The True Finns may have rougher edges than the genial euroskeptics of Britain’s UKIP, but their leader, Timo Soini, was one of the hits at UKIP’s enjoyable and distinctly upbeat conference last weekend in Birmingham with a speech that included good jokes (somewhat rare from a Finnish politician), a powerful sense of affection for the Europe des Patries that the oligarchs of Brussels are so keen to destroy and a rousing Churchillian finale.
With municipal elections approaching in Finland, the FT (behind paywall) takes a look at the True Finns and their impact here. Here’s an extract:
Finland’s status as one of the most hardline northern eurozone countries owes much to the emergence of Mr Soini and his party. Their 19 per cent score in last year’s parliamentary elections caused great anguish among the traditional parties, many of which are in a sprawling six-party coalition government. It also sparked a move from the Social Democrats, whose leader is the finance minister, Jutta Urpilainen, to toughen their stance on the euro significantly, leading Finland to become the only country to demand collateral from Greece and Spain as part of their international rescues…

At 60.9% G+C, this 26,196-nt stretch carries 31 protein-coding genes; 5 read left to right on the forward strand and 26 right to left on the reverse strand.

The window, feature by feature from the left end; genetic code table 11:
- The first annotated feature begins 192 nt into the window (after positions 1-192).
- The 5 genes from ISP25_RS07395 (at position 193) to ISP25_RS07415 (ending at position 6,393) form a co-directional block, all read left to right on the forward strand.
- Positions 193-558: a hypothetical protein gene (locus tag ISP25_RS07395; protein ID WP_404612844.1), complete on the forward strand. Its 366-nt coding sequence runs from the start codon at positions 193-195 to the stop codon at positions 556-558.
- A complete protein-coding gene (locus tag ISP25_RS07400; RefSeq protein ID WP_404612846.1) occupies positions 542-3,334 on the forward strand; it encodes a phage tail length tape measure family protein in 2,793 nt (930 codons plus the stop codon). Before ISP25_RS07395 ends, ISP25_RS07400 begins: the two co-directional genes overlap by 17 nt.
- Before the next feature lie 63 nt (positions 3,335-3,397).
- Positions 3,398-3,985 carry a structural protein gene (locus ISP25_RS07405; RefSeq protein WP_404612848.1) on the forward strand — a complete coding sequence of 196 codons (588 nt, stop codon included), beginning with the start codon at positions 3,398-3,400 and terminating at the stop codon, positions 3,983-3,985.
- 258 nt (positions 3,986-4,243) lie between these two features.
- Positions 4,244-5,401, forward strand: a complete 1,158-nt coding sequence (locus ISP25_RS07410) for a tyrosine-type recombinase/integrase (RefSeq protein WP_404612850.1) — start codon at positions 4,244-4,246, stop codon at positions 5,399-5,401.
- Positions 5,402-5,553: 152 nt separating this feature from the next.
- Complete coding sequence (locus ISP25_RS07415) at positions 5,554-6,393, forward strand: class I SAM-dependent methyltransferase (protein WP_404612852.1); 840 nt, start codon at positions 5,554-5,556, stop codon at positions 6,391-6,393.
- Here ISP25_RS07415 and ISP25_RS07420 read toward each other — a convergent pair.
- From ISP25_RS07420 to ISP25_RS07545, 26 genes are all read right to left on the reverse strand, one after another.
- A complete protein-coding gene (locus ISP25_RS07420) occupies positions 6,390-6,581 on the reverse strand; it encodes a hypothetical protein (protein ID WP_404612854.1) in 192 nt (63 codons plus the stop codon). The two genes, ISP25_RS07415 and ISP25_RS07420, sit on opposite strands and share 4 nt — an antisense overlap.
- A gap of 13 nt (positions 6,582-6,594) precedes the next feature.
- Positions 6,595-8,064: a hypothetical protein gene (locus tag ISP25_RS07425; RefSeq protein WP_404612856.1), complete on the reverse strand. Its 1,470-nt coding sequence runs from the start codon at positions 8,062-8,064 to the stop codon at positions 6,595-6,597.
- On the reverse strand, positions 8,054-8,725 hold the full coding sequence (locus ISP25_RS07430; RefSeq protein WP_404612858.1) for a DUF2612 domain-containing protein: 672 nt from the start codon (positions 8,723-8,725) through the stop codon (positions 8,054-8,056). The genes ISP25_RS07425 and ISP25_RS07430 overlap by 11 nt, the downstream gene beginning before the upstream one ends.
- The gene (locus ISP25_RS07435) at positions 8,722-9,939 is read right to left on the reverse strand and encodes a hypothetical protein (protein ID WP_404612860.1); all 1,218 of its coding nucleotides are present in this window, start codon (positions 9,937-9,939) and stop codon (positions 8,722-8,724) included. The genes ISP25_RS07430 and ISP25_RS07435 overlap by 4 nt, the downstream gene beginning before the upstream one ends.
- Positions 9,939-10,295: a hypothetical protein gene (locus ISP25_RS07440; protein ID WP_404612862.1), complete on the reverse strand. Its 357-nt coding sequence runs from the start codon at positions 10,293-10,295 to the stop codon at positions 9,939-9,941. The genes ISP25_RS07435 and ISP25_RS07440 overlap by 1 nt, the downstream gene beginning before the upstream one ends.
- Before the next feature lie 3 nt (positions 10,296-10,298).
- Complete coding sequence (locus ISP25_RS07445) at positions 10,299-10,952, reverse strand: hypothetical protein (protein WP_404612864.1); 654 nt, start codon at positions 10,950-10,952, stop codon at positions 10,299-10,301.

But the latest polls suggest that that influence is not necessarily translating into success at the ballot box. Certainly the True Finns will do better than in the previous local elections in 2007. The latest political barometer for YLE, the state broadcaster, from August shows them getting 15.8 per cent of the vote, up from 5.4 per cent in 2007. But that compares with a peak polling score of 22.7 per cent in the summer of 2011. . . .
But the tougher stance is causing tensions in the coalition. Jyrki Katainen, the prime minister, was forced to reprimand other ministers – predominantly the Social Democrat foreign minister – for loose talk over the euro. “I’m a bit sick at how they are drifting into True Finn territory,” says a person close to the prime minister.
And then there’s this:
[Soini’s] office is dominated by a big picture of himself and a Greek bond from 1899 (“useless,” he adds).
Yes, a sense of humor.